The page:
Everyone is clamoring over the Apple tablet—us included—trying to figure out the details and features that’s making Steve Jobs so “excited.” Have you noticed that? For the past few weeks the only emotion Steve Jobs has been able to convey is ‘excitement’—pure, transcendent Mac-loving excitement. Unfortunately, good ‘ole Stevie’s excitement has been rather contagious and it seems everyone is bursting with anticipation for this new device to appear. So what happens if the iSlate turns out to be a giant epic fail? You shake your head in disapproval and say our words are slanderous. Maybe they are—but did you ever stop to think, among all this hype and excitement, that perhaps the Apple Tablet may be a huge disappointment? Well, we did—we asked our DT staffers to put forth their best opinions on the matter and we measured up some possible categories in which the Apple tablet could fail.
Price is always a stunting factor of the success of a great product—if not enough people are willing to fork out the dough, they will resort to buying cheaper versions of the device from different manufacturers. Price isn’t actually the biggest concern among Apple fans and the members of the tech community—if this iSlate is as awesome as its hyped up to be then it will be worth the money.
Will price be a fail-factor of the device’s demise?
Nick Mokey, Staff Writer: “All signs point to $800, which would put the iSlate perilously close to a full-fledged MacBook. In this economy, I don’t know if that price is going to fly – especially with a data plan on top of it.”
Scott Steinberg, Publisher: “In terms of over estimating the willingness to spend, Apple has done very well with its products in defying the recession—but if we’re looking at a device from $800-$1000, it may be more than people are willing to pay or stomach.”
Ian Bell, CEO: “Apple will need to be competitive on pricing to lure users away from the Kindle. As Nintendo demonstrated with their Wii by conquering Sony’s PS3, price and content will always beat out technology. The pricing sweet spot would have to be around $499.”
The device could just be inconvenient to use—as our Staff Writer, Mr. Mokey, points out. The giant virtual keyboard could suck, making all of the convenience of the multifunctional tablet, not so opportune anymore. Or the design of the tablet could be awkward, making it hard to work on and difficult to bring places. The device needs to be sufficiently portable and extremely easy to use—why would we want anything else?
Nick Mokey: “The iPhone already caught a lot of flack for its virtual keyboard, and we really have no idea how useable one will be on a giant tablet screen. If Apple can’t find a convenient way to type out an e-mail or Web address on this thing, it’s going to generate a lot of frustration. Also, I still have a lot of trouble picturing where and how I would use a tablet. If it’s too big to pocket and too small to use comfortably at home where I have a real laptop, where am I going to use it? Apple still has to prove that a device this size is something people will use.”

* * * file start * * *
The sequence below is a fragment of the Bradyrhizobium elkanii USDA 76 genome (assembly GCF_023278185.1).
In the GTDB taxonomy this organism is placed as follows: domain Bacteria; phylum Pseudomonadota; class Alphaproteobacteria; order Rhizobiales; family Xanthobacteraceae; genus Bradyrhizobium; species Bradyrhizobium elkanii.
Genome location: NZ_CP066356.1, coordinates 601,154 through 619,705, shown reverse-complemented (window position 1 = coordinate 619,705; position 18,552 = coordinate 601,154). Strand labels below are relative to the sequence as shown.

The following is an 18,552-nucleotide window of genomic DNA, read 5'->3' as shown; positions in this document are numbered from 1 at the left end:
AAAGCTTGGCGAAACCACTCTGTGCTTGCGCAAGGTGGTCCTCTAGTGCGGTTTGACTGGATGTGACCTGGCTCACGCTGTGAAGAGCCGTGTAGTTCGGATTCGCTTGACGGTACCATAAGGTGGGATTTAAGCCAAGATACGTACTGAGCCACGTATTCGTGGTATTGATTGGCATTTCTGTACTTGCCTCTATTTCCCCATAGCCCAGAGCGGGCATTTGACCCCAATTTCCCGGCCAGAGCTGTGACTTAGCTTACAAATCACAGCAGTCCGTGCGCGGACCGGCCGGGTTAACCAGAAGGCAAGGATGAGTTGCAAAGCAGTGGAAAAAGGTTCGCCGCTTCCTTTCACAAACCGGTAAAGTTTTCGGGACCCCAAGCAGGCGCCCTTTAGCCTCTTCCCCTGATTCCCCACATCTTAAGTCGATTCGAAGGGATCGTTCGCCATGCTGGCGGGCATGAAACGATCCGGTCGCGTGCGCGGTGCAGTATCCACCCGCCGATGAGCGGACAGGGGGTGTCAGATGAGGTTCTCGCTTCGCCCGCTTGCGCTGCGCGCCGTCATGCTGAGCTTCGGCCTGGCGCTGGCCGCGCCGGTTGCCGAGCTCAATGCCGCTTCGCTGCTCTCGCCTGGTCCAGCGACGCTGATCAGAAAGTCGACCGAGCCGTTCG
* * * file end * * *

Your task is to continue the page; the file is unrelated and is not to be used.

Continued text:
Geoff Duncan, News Editor: “Will it have stylus? If not, will people be reduced to hunting and pecking with an index finger? Or will hooking up an external keyboard be the only way to go?”
There have been a lot of rumors circulating about who and what will be featured on the iSlate tablet. The tablet is supposed to feature “exciting television content,” eReader like capabilities and an iTunes music cloud. But what if none of that happens? Well, then it fails.
We also feel that content may be a big fail-factor—especially if TV networks and media outlets aren’t willing (or too willing, resulting in high prices) to partner with Apple.
Ian Bell: “It has to have good, affordable content—and if not then it won’t be worth it.”
Geoff Duncan: “Connectivity costs may be a sinker if it has 3G (remember, the iPod touch does not). Will people be willing to pay for both a 3G phone and a 3G tablet? Perhaps the tablet will have 3G cost bundled into the price, like the Kindle? Would carriers go for that, if it’s going to be a network-straining YouTube- and Hulu-enabled, full-HTML, portable Web surfing machine? And what if using some of its features requires a $100/year MobileMe subscription? Maybe Apple will come up with some clever way for an iPhone and a tablet to share the same bill?”
Nick Mokey: “The price of data for the iSlate is another issue. We know every iPhone owner out there is going to want one, are they going to have to pay another $30 for an additional data plan on AT&T? Will they have to sign up for a different carrier? People might be able to afford two different devices, but if Apple can’t find a way to hawk these things without two separate data plans, I don’t know if many people will be able to afford it.”
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